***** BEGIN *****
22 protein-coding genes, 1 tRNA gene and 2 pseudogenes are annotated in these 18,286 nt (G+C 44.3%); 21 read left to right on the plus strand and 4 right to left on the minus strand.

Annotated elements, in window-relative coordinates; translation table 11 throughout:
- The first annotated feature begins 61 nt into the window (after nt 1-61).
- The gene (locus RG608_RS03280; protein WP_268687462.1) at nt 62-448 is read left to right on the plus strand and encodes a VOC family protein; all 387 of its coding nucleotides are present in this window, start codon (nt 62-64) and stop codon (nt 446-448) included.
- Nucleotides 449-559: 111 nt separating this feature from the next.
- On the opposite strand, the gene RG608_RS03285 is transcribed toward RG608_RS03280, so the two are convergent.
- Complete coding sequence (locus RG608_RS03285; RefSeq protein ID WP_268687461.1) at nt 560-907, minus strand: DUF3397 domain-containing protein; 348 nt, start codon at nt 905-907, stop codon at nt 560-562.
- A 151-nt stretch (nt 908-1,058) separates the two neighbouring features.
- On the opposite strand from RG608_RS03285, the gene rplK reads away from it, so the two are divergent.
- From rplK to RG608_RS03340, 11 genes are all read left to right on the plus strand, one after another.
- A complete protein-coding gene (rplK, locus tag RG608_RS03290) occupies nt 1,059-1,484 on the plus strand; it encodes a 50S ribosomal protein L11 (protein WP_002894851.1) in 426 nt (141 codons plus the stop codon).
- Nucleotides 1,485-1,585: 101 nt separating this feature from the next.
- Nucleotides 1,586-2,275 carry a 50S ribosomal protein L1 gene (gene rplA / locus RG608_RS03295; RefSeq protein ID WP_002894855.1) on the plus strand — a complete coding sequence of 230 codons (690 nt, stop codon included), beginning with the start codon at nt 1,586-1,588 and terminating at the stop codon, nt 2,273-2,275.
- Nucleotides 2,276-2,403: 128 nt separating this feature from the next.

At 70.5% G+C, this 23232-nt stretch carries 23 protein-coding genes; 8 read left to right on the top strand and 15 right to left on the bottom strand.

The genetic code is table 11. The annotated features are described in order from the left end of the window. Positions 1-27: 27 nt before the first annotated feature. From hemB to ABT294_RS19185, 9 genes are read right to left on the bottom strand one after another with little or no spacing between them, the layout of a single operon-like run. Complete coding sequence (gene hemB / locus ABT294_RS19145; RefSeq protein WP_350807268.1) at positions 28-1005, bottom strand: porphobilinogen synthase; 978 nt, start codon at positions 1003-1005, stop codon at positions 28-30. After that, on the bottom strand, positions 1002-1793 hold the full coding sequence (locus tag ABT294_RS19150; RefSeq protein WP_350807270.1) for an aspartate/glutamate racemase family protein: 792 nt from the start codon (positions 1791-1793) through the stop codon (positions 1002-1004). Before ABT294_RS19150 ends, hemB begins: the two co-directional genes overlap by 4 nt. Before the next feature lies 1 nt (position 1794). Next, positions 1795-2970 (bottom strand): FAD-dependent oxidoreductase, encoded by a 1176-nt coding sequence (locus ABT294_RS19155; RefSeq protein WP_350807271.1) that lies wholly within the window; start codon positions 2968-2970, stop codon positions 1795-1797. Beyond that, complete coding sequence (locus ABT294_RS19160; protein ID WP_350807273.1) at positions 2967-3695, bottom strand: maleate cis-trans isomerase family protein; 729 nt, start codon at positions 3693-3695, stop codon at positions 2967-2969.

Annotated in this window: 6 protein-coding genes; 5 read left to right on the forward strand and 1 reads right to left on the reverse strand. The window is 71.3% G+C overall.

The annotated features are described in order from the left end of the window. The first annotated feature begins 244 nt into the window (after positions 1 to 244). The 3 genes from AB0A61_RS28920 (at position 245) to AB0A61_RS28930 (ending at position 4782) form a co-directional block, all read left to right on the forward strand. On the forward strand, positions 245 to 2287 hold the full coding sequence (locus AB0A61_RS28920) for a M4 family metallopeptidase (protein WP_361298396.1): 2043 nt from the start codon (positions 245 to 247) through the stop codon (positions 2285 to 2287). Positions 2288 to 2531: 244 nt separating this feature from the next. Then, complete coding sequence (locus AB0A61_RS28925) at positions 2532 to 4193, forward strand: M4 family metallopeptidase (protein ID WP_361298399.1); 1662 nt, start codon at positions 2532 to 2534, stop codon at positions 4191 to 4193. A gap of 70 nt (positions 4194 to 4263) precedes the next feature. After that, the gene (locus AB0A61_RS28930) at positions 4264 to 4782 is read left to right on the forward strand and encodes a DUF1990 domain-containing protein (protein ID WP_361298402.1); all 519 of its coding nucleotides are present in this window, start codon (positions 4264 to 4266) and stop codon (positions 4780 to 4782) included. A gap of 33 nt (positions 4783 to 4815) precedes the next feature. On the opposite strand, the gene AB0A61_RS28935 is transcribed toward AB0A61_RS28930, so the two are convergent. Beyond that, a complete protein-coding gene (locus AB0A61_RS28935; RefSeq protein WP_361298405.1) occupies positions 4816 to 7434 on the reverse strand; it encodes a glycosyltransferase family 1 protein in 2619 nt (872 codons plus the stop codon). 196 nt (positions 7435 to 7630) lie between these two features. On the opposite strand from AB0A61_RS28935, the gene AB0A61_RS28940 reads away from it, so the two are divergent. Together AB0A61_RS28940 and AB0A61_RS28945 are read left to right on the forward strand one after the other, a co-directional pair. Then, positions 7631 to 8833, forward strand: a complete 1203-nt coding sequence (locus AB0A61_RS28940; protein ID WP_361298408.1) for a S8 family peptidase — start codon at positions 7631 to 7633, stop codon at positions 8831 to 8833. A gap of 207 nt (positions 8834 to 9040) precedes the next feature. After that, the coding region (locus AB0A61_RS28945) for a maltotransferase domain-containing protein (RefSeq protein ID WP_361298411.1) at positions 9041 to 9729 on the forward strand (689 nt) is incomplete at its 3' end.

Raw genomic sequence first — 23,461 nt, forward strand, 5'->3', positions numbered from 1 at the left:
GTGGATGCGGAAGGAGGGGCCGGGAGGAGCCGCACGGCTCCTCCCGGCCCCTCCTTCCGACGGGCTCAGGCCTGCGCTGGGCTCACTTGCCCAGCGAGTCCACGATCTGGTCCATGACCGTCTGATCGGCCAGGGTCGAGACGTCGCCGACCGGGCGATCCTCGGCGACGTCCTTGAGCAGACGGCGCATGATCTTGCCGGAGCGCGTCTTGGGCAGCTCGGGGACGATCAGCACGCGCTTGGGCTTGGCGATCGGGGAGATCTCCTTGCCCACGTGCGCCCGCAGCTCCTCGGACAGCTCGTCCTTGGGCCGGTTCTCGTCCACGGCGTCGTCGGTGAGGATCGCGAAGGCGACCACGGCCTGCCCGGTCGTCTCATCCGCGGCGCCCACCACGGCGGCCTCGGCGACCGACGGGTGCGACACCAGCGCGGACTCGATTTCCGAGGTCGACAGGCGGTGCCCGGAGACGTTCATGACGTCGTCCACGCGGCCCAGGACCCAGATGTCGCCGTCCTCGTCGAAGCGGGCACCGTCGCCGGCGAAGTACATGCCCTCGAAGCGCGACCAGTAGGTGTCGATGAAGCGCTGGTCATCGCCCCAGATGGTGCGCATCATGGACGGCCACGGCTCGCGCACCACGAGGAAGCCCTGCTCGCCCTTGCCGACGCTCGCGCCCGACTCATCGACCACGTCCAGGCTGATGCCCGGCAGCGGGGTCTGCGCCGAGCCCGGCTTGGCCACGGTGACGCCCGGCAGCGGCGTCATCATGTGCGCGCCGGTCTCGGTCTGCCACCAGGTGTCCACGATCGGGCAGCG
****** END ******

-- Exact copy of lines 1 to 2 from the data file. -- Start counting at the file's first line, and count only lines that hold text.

22 protein-coding genes, 1 tRNA gene and 2 pseudogenes are annotated in these 18,286 nt (G+C 44.3%); 21 read left to right on the plus strand and 4 right to left on the minus strand.

Annotated elements, in window-relative coordinates; translation table 11 throughout: